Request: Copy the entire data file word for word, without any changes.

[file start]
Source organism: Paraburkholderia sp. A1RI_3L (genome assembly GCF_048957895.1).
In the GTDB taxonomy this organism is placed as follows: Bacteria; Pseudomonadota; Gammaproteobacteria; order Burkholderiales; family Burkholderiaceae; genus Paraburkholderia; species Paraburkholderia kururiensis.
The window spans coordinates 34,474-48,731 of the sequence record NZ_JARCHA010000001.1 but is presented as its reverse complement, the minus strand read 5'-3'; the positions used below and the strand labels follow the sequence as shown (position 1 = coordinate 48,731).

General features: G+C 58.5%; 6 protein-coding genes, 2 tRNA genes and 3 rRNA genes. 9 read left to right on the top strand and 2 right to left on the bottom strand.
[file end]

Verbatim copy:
Source organism: Paraburkholderia sp. A1RI_3L (genome assembly GCF_048957895.1).
In the GTDB taxonomy this organism is placed as follows: Bacteria; Pseudomonadota; Gammaproteobacteria; order Burkholderiales; family Burkholderiaceae; genus Paraburkholderia; species Paraburkholderia kururiensis.
The window spans coordinates 34,474-48,731 of the sequence record NZ_JARCHA010000001.1 but is presented as its reverse complement, the minus strand read 5'-3'; the positions used below and the strand labels follow the sequence as shown (position 1 = coordinate 48,731).

General features: G+C 58.5%; 6 protein-coding genes, 2 tRNA genes and 3 rRNA genes. 9 read left to right on the top strand and 2 right to left on the bottom strand.